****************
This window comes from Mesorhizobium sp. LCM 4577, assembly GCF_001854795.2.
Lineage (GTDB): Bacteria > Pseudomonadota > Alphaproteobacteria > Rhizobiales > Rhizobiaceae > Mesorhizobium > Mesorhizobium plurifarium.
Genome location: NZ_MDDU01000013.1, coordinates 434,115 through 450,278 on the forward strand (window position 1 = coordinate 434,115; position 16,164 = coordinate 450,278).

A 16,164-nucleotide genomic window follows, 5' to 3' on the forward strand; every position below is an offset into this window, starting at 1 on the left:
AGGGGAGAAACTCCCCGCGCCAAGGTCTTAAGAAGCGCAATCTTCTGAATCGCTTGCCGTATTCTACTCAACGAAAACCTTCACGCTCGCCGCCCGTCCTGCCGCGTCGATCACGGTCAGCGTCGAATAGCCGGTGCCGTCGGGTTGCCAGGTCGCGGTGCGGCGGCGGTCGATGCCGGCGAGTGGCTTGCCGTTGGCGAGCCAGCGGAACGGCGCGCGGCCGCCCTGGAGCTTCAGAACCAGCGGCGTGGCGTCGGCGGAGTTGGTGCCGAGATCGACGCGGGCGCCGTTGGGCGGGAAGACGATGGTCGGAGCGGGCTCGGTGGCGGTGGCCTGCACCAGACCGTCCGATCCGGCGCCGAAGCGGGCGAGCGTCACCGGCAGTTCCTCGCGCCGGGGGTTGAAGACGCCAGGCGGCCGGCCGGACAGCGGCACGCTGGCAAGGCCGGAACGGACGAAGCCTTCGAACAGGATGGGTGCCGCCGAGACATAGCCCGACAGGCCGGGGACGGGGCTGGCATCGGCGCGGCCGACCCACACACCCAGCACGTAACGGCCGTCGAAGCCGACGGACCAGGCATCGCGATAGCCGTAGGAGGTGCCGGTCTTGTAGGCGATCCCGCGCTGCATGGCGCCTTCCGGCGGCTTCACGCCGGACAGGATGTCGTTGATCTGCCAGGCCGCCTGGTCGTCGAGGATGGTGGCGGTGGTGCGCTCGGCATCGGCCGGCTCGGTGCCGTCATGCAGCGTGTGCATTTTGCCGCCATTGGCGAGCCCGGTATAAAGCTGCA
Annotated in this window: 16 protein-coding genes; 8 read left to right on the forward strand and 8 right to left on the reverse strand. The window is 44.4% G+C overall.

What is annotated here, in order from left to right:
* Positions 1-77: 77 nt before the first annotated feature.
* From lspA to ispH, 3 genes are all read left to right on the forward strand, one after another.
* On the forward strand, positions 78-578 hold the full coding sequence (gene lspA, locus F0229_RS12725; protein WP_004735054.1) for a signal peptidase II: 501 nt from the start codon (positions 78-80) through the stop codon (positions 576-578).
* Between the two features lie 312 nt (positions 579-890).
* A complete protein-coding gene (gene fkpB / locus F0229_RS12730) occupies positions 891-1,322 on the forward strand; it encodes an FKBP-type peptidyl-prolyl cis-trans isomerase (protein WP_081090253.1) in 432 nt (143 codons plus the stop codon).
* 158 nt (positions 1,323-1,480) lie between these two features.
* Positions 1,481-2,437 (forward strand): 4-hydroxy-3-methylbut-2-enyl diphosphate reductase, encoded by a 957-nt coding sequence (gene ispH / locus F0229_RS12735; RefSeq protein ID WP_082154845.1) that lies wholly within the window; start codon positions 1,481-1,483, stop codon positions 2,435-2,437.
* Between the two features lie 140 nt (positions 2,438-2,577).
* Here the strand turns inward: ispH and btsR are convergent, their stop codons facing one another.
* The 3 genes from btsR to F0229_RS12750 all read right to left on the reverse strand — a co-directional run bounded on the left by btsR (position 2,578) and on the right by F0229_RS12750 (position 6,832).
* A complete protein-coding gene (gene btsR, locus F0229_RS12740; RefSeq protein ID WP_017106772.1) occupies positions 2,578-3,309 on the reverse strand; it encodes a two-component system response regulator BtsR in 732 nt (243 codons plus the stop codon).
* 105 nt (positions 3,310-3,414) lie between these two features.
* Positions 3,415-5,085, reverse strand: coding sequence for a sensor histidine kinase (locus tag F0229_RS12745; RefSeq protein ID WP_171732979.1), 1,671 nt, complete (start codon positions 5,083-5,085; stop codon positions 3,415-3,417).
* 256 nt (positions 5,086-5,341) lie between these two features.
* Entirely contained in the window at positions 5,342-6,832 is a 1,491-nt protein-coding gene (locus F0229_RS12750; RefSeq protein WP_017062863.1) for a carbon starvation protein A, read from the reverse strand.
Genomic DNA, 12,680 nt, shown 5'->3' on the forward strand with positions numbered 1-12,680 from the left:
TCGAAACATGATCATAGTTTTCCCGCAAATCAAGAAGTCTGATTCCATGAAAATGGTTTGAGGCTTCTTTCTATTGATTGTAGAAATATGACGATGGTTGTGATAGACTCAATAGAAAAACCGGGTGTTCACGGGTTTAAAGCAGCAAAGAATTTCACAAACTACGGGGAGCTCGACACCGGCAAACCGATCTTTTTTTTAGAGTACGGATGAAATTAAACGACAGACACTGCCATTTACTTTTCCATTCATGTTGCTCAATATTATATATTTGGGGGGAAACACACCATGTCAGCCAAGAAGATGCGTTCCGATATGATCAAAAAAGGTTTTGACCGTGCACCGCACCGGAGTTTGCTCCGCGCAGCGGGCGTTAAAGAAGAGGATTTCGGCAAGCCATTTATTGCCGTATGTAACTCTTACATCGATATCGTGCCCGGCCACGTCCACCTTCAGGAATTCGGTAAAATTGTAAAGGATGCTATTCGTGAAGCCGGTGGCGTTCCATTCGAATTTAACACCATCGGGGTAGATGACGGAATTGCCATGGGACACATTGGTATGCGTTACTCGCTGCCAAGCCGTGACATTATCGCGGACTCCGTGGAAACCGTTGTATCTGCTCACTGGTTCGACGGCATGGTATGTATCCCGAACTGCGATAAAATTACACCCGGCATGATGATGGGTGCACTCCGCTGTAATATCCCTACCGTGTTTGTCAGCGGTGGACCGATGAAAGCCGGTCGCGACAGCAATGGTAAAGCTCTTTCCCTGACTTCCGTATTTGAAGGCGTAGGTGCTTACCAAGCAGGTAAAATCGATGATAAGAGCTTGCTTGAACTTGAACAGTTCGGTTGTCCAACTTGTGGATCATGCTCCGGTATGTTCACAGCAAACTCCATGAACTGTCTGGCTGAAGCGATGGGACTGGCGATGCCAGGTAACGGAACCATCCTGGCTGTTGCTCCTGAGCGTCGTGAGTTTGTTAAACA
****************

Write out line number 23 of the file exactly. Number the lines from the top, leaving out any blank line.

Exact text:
Genomic DNA, 12,680 nt, shown 5'->3' on the forward strand with positions numbered 1-12,680 from the left: